When Our Give Meets Our Get

Korn Ferry CEO Gary Burnison explains why it’s critical that leaders give others time, context, belief, and other gifts. 

Gary Burnison is CEO of Korn Ferry and the author of Take Control: The Career You Want, Where You Want.

I was a new CEO, making one of my first live TV appearances. Somewhat nervous and wanting to gather my thoughts, I grabbed an espresso-to-go and took a walk down Wall Street before heading to the studio. I strolled through the old cemetery at the historic Trinity Church—perhaps hoping for a little inspiration from above. Instead, I got something else from on high.

A pigeon flew over and dropped a “gift” … on my head. Stunned, I stood there in my best pinstriped suit, knowing I was going to be on air in 30 minutes.

When I got to the green room at the TV studio, the makeup artist gave me a strange look.

“You won’t believe what happened,” I told her and started to explain.

“You’ve got bigger issues than pigeon poop,” she said. “Those bags under your eyes have got to go.” Opening a drawer, she took out a tube of Preparation H, of all things, and rubbed it under my eyes to reduce the swelling.

It was all so absurd, I just started to crack up. And just like that, I was taken out of the moment, and my nervousness was gone.

As paradoxical and preposterous as it may sound, that pigeon’s give was really my get.

Everywhere we look, there are gifts to be discovered. And it’s up to leaders to help others find theirs.

This calls to mind a parable a colleague once told me. A ship out in the middle of the ocean was rocked by a fierce storm. Everyone had to abandon ship. After countless days in a small raft, the captain finally stood on the beach of a deserted island, surrounded by 10 wet, cold, and scared people.

The captain reassured them they would be rescued, but in the meantime, the priorities were shelter, fire, and food. As people worked together, the captain climbed a hill above the beach to scan the horizon for signs of a rescue. Instead, he saw 10 more life rafts riding the tide toward the island. Soon there would be 100 more people on the beach—all of them needing help.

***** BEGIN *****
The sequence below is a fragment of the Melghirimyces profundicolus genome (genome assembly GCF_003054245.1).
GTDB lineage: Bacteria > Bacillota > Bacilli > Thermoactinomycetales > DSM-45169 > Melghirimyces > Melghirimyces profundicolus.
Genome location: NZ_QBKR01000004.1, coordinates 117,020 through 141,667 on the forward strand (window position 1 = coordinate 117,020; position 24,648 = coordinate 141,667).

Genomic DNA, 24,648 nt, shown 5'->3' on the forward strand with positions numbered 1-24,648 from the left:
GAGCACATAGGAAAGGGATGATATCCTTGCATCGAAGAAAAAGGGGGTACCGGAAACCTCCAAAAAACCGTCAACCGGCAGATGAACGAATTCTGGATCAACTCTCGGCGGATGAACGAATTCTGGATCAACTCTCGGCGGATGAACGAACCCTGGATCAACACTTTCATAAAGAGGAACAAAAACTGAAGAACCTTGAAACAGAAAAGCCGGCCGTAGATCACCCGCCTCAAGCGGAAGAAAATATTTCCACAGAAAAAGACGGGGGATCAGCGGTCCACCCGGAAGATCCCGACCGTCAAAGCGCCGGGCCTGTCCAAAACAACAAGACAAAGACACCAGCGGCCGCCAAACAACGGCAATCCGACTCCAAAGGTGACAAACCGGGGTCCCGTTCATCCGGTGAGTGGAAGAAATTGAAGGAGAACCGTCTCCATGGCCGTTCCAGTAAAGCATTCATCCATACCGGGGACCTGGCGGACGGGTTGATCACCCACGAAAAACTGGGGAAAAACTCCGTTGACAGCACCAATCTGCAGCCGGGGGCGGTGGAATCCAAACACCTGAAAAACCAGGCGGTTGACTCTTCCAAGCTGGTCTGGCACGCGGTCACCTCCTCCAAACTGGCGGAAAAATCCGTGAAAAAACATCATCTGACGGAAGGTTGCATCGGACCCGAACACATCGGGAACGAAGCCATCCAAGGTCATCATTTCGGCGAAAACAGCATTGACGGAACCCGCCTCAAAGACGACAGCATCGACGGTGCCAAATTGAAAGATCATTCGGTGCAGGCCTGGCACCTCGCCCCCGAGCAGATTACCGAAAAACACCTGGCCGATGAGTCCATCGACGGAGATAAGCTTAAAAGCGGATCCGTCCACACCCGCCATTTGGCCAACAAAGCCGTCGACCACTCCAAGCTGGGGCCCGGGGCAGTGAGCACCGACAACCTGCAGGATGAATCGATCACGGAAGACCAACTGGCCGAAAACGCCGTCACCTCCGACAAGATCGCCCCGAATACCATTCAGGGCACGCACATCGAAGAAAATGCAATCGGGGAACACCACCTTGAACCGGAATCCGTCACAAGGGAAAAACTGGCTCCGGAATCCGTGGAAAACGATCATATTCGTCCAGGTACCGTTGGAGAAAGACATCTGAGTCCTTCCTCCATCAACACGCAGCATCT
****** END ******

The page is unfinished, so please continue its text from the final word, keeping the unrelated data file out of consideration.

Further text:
Calling the group together, the captain told them, “I would like each of you to meet one life raft and assist those people for the next few days until we get rescued.”

The group didn’t look happy. “How will we do that?” they asked.

“The same way I did,” the captain said. “Reassure them about their future and help them understand what needs to be done now.”

“So, what will you be doing?” another person asked.

The captain explained: “It’s my job to help each of you become the leader that your team needs.”

Moral of the story: Leadership is not a role, it’s a calling. It’s the gift of lifting others up.  After all, when they see just how far they’ve come, they appreciate how capable they can become.

It starts by looking within: That’s where we find our gifts. For an individual, it might be creativity; for an organization, it could be collective genius. Once we find them, we then must give our gifts. At the same time, we must continuously grow our gifts.

As Kevin Cashman, our firm’s vice chairman, CEO & Enterprise Leadership, shared with me this week: “Gifts are those things that we are uniquely equipped to give to others. They may be characteristics, they may be competencies, they may be knowledge … And when we give them, we make a difference in people’s lives.”

So, what are a leader’s gifts to others? The possibilities are numerous, but let’s unpack a few:

Time: It’s the one thing we can’t make more of, but it’s the one thing that matters most.

Elevating the Horizon: Contextualizing can be liberating. 

Encouragement and Recognition: We all want to be seen and heard.

Empathy: It’s not about you, but it starts with you—by walking in others’ shoes.

Belonging and Believing: Inspiring others to believe and enabling that belief to become reality.

Indeed, that’s how—and when—we can get, give, and grow our gifts.